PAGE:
Roads in Jersey are unusual for a Virginian. The road signage in this county is severely lacking. There are seemingly street name signs posted in the center of traffic light standards; however, those signs always look bleached out at night. Another odd thing is the whole idea of making any kind of turn. Basically, you can’t do it. To make a left turn, you have to get in the right lane, exit, and loop around. Also, you can’t make a right turn at a traffic light intersection. Instead, you have to know that there is a right turn exit hidden directly behind the sign telling you that you can’t turn right at the light ahead. An out-of-towner doesn’t have a chance.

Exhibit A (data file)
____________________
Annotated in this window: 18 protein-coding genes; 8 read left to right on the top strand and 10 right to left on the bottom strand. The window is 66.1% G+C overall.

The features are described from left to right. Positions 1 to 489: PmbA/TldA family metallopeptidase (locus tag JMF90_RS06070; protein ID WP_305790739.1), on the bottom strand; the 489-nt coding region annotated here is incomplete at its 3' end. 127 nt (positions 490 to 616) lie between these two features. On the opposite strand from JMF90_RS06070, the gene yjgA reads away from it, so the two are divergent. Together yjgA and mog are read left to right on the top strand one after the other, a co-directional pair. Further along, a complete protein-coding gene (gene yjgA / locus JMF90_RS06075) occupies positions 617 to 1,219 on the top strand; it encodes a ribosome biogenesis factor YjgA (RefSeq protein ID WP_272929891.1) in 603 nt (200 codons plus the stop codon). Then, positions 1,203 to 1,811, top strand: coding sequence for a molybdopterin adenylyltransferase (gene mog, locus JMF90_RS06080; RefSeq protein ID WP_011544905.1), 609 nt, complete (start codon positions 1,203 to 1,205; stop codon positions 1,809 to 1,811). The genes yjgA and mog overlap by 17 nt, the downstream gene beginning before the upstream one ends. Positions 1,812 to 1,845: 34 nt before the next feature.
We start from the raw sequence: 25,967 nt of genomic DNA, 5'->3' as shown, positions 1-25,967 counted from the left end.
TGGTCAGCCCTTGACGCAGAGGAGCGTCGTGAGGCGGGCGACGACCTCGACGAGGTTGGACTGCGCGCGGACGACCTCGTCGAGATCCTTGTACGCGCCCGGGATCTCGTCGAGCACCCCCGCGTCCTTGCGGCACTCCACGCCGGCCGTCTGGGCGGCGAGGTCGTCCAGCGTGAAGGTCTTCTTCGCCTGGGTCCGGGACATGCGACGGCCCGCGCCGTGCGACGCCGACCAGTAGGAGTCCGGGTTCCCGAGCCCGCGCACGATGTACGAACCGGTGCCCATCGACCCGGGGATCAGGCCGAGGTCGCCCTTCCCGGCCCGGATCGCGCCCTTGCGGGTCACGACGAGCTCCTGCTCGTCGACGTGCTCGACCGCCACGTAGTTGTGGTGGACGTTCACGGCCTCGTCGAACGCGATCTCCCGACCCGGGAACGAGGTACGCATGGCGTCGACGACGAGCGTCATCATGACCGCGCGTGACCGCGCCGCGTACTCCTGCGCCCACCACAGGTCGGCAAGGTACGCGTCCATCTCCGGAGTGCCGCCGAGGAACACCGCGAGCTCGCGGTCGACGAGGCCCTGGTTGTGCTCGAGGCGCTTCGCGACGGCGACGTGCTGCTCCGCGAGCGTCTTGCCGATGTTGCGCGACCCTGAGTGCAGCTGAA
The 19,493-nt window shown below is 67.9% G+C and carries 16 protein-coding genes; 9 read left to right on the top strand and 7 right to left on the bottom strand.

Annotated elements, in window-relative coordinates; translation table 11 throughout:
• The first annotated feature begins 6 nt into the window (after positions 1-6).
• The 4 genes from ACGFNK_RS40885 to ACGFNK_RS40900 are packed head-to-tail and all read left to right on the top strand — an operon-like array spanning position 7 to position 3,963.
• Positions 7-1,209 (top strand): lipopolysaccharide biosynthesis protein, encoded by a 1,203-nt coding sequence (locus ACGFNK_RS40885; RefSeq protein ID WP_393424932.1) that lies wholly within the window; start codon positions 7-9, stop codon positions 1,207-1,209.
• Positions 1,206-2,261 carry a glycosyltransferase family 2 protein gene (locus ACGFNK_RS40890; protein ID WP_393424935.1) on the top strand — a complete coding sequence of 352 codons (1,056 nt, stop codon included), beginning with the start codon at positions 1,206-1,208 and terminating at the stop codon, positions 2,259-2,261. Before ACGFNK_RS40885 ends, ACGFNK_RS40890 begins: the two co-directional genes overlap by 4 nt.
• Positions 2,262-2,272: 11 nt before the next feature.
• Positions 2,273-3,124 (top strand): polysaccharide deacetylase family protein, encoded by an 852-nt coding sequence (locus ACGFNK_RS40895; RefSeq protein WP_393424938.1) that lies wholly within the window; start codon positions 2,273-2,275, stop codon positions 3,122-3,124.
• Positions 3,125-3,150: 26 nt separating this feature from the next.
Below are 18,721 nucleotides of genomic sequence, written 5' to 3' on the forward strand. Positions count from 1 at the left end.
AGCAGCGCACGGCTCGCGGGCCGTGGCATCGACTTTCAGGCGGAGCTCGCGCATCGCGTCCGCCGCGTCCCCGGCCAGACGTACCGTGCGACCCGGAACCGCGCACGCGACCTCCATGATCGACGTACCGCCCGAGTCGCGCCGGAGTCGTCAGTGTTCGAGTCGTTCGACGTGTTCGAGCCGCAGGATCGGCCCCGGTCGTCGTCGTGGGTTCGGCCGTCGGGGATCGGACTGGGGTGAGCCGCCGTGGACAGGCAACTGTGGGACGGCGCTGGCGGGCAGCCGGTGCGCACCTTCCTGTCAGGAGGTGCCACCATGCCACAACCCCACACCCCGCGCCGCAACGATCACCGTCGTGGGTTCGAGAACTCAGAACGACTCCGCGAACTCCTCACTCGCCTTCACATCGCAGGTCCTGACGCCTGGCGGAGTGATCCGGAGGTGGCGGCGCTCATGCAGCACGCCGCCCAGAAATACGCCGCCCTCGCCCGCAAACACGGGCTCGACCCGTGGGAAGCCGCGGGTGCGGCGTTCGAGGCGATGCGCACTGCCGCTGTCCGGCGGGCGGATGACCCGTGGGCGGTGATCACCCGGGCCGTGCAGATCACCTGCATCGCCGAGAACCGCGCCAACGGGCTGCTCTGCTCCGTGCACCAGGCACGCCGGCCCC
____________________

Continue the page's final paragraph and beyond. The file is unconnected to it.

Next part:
The races yesterday (Saturday) were amazing. My two sisters and I brought the torrential rains with us from Roanoke. So I pulled out my still soggy football rain gear and put it on. Our seats, although extremely expensive ($100…for the cheap seats), were located far into the first turn. Before I saw them, I thought that was such a rip off. Once there, however, I realized that I would have an incredible view of the whole place. We were sitting in nice, chair-backed bleachers located within ten yards of the outer dirt track. We had a perfect and close-up view of the horses jostling for position on the first turn and accelerating through to the backstretch. They had trucked in lots of port-a-johns and betting machines for us folks in the far turn. It was like we were segregated from the main grandstand and had our own track just to ourselves. Many people didn’t show for the races because of the rain and the extremely steep ticket prices, so we pretty much sat where we wanted.